It is the second currency used as reference in a currency pair. Major currencies are more likely to be the base currency, rather than the counter currency, in a currency pair. When viewing a currency code the counter currency is listed after the base currency and also it is separated with a slash.

Counterparty:
It can be a person or an institution that is one part of a financial transaction. There is a risk associated with it, the counterparty risk that presents itself if the counterparty doesn’t act in accordance with the terms.

Country Risk:
It is the risk that the country will not fulfill its obligations regarding its financial contracts. This can cause problems for that country, as well as for the other country.

Credit Checking:
It is the process of verifying whether the counterparty has enough credit in order to act in accordance to the terms of the contract. This check is realized after the price has been determined, but before the details have been plotted.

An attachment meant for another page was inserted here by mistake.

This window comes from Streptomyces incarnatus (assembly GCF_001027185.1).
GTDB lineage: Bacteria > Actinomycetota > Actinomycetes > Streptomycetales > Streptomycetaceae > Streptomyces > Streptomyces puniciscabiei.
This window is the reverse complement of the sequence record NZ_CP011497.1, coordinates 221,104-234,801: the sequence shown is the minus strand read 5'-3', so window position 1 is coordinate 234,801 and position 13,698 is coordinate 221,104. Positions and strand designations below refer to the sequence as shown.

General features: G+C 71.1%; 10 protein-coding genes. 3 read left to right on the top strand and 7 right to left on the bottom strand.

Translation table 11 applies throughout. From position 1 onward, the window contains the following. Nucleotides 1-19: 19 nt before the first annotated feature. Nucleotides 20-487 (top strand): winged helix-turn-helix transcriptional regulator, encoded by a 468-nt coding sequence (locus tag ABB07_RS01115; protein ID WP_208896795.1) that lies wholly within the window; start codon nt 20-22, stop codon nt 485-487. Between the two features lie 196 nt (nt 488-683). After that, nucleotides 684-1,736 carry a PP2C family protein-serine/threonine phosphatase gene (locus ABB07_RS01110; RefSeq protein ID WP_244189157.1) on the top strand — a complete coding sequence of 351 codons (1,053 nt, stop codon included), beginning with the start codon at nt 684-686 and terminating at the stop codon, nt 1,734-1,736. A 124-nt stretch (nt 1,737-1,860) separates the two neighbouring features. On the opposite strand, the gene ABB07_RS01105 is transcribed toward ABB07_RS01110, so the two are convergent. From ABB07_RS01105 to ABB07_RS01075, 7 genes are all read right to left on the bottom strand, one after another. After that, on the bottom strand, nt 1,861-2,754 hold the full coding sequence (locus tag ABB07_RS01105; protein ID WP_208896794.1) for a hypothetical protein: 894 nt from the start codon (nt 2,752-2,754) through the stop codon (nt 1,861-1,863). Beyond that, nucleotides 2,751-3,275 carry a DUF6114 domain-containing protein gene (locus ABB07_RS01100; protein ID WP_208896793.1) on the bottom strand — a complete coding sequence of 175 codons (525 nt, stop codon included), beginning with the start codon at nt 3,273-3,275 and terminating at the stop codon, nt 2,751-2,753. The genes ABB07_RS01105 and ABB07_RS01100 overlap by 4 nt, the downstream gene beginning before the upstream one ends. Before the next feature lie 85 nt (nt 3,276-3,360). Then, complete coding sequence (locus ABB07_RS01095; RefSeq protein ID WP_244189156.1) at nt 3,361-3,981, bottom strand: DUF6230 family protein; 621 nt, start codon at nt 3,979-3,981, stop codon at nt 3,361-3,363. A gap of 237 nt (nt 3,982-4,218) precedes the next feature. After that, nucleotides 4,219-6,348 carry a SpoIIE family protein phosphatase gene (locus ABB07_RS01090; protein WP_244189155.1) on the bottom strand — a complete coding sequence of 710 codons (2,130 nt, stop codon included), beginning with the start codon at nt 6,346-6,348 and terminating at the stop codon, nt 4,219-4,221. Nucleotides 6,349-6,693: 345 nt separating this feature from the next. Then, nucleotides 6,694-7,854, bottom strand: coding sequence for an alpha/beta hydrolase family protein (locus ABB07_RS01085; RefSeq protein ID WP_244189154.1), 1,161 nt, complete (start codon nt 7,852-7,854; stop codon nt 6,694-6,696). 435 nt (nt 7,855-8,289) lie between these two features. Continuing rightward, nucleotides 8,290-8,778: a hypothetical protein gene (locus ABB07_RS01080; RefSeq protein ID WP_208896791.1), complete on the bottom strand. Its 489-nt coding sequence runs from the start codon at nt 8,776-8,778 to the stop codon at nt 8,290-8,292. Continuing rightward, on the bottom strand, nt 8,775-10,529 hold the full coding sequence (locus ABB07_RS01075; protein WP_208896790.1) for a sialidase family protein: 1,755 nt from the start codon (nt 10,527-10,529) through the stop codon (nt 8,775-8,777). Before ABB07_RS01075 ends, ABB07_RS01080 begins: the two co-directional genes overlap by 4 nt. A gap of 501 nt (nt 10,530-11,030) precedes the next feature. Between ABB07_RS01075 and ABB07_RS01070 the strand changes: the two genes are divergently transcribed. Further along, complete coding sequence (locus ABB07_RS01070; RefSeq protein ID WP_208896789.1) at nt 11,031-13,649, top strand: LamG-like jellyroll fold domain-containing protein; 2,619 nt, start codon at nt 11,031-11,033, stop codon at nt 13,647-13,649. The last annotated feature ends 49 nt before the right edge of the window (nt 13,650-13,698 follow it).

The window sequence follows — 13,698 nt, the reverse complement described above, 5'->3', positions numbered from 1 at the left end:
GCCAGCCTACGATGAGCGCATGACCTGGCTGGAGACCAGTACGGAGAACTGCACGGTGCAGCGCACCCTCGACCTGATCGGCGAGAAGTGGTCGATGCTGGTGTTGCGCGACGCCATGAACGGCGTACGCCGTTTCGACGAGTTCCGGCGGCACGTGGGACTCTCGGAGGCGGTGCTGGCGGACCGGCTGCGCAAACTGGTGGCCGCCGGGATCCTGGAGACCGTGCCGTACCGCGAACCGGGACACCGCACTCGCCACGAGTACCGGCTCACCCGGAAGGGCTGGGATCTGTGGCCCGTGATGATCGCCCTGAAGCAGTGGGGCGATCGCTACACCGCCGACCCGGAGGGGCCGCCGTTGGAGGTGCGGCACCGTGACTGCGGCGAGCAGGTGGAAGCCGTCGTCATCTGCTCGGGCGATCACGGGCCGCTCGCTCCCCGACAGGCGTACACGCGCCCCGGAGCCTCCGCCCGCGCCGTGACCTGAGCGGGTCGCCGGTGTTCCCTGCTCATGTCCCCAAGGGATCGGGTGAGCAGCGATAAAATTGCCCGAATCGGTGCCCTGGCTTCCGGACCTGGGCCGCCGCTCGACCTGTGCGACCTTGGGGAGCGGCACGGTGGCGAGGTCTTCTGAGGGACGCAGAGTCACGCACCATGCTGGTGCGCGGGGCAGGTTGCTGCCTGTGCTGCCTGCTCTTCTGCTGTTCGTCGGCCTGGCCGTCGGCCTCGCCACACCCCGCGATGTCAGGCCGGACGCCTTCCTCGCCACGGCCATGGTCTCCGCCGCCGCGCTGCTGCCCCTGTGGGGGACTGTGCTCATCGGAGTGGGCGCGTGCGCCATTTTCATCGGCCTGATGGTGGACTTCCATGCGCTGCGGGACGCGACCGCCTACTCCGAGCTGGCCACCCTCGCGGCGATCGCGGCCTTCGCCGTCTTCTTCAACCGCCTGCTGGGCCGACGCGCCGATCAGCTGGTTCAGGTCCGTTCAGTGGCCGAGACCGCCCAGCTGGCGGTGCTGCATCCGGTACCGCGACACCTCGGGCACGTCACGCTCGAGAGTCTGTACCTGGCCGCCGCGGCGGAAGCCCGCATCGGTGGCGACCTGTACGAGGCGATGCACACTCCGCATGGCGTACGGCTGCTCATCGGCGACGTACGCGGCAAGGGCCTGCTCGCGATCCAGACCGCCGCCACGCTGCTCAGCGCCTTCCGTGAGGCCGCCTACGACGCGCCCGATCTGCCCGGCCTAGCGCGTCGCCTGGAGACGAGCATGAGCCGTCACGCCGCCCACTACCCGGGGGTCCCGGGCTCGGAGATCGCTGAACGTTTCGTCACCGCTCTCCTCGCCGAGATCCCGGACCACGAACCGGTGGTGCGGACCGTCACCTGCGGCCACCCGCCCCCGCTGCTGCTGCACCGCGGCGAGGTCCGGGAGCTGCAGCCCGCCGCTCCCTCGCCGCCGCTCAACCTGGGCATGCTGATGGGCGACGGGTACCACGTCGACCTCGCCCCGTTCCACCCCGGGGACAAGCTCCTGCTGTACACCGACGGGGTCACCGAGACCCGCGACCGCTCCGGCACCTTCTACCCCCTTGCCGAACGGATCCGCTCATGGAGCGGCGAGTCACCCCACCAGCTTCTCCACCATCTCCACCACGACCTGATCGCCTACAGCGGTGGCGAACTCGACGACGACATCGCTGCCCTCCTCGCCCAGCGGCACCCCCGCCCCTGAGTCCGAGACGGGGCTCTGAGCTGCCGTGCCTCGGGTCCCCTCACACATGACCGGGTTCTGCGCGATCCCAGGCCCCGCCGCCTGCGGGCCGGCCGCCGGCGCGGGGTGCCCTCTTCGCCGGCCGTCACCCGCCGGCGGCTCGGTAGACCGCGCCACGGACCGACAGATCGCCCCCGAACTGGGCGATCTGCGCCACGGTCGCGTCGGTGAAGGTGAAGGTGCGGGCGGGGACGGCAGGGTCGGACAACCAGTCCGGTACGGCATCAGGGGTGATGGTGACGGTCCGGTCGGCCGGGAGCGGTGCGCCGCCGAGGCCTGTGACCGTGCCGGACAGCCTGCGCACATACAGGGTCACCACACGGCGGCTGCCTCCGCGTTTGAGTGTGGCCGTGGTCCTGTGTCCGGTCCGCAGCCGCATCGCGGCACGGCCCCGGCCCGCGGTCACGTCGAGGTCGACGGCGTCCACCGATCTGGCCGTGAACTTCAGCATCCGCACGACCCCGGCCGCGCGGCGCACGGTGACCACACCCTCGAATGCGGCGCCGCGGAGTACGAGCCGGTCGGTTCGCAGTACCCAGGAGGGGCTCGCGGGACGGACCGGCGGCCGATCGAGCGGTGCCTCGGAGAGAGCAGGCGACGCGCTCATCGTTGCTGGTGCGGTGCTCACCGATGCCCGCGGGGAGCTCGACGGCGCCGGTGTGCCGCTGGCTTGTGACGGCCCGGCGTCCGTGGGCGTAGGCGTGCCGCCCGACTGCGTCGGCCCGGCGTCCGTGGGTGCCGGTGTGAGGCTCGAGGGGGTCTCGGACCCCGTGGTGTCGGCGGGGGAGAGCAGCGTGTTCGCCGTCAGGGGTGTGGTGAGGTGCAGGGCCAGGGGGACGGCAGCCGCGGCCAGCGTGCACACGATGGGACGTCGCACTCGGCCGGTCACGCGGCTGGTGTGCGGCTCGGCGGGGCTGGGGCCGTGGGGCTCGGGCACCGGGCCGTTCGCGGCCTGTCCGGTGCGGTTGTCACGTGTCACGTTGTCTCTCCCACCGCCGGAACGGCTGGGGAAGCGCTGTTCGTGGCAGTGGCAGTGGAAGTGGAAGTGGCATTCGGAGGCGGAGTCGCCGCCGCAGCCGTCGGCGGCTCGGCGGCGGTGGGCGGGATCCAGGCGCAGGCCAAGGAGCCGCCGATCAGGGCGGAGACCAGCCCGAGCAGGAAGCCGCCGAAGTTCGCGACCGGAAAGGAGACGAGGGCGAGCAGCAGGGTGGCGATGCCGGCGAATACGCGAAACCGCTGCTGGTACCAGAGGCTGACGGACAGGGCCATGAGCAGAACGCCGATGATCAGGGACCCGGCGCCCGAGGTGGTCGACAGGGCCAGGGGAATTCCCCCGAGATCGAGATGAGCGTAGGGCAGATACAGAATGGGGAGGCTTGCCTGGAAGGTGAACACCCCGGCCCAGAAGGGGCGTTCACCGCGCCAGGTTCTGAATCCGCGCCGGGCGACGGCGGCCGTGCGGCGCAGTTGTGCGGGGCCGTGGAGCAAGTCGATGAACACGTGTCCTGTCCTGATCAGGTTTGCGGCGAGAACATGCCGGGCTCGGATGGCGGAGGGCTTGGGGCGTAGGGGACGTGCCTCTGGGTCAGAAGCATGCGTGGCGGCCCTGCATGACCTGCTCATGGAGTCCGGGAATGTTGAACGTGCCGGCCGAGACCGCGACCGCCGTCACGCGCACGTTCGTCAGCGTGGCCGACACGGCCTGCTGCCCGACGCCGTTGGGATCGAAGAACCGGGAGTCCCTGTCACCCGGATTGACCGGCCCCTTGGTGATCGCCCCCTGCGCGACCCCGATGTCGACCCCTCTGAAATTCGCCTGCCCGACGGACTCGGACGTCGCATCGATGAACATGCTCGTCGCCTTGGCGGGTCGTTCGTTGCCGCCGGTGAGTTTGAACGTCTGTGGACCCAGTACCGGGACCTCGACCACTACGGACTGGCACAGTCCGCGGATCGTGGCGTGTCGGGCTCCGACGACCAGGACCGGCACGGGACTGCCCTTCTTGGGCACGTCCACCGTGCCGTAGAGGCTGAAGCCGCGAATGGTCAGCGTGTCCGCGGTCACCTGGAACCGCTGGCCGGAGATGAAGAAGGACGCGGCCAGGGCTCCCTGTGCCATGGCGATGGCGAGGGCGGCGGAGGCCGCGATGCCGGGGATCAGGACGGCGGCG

Cross Rate:
It is the rate of exchange between two currencies, neither of which is the major currency.

Currency Risk:
It is the risk associated with large fluctuations in the exchange rate that can cause problems for traders and institutions that hold significant amounts of those currencies.

Day trading:
It means that the positions associated with trades are opened and closed in the same day.

Deficit:
It is an unfavorable condition it the financial statements. It can refer to liabilities that are greater than the assets, to losses that are greater than profits or to expenditures that are greater than income.

Delivery:
It refers to the precise time when both parties realize the exchange.

Depreciation: